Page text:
Can an attorney help for my upcoming criminal trial for sale of meth? 2 Answers as of April 27, 2011

I have no idea what to expect, I am a mother of six and need an attorney willing to set up payments. Also I have no transportation making this even more difficult. I was set up by a former friend to purchase a gram of meth in Millington and when I made purchase they arrested me on the spot, I was not in my vehicle but the seized it. I stayed in Mill jail for eight days with a 50,000 bond until I went before their judge and he lowered my bond to 5,000. Then because it was a felony charge it was bound over to Memphis. My charge is possession of meth W/I man/sell/del. I have never been in any trouble besides a few driving on suspended licenses charges in Tipton County(they are taken care of) I want to know what to expect and to please find a lawyer I am going CRAZY with worry.

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William C. Gosnell, Attorney at Law
William C. Gosnell, Attorney at Law | William C. Gosnell
You could have set up a payment plan if you started when you got arrested. But if you have already been indicted you may have waited too long A $2500.00 retainer plus a payment plan would be average This carries 8 to 12 years first offense.
Answer Applies to: Tennessee
Replied: 4/27/2011
McWhirter Law Firm
McWhirter Law Firm | Barry McWhirter
Yes, an attorney can help you with your case. I think that the first thing that you need to do is decide if you want an attorney to take the case to trial or do you want an attorney to try and reach the best settlement possible for you. My firm sets our fees depending on whether we anticipate going to trial as opposed to just trying to reach the best settlement. Obviously, the best settlement is the cheaper option with respect to attorneys fees.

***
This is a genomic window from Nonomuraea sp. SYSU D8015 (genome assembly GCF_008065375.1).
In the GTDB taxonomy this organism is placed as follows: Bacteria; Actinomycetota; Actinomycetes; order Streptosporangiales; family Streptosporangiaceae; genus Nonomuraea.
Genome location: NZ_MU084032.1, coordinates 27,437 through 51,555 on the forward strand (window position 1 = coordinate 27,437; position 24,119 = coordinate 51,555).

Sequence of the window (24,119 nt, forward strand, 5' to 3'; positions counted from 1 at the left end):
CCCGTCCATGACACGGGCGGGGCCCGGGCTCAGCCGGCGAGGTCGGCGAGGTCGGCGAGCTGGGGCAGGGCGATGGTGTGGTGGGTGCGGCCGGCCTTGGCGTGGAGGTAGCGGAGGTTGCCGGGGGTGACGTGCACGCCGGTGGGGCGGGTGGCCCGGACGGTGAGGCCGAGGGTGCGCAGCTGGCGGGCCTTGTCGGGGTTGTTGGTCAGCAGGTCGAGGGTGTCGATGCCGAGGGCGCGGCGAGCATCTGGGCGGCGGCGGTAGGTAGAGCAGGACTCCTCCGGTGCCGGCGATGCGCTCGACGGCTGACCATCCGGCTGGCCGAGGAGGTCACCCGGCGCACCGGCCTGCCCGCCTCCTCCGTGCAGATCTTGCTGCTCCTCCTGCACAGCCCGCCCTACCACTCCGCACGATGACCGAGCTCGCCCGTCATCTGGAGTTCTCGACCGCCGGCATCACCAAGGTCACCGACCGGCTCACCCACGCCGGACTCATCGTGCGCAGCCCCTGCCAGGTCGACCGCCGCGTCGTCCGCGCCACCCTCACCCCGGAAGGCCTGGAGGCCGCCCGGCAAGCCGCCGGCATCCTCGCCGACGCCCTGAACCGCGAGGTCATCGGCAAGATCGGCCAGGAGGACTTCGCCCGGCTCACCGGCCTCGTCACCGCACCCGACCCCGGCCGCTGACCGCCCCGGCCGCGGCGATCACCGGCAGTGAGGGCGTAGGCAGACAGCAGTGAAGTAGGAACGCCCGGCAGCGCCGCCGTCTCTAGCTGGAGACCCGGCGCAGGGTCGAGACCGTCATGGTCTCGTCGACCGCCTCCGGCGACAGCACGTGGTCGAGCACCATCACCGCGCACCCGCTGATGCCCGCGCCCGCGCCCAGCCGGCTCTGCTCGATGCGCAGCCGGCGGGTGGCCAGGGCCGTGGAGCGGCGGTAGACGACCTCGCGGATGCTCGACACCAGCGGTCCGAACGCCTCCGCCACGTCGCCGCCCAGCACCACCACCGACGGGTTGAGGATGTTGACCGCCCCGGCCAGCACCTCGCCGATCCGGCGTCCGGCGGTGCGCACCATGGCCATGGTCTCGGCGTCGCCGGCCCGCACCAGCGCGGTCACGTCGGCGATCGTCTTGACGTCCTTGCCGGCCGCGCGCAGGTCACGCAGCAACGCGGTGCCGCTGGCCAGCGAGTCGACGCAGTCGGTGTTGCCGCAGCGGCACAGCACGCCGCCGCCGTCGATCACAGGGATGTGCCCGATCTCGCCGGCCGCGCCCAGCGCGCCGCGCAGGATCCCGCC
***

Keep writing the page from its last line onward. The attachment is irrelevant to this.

Since you are the mother of six, I would think that your biggest concern is whether you will have a criminal record for the rest of your life. If you are convicted of either a felony charge or a misdemeanor charge, you will have a permanent criminal record. I would suggest that you have an attorney look into whether you are eligible for diversion. If you are eligible for diversion, you would have to do, in essence, probation, but at the end of the probation period, your charge would be expunged and you would not be a convicted felon. That program would require random drug tests, however, so if you are not going to be able to pass drug tests for an extended period of time, diversion is not a realistic option for you.

My office will set up a payment program under certain circumstances. In order to do that, though, we need to get about one-half of the fee up front.
Answer Applies to: Tennessee
Replied: 11/11/2010
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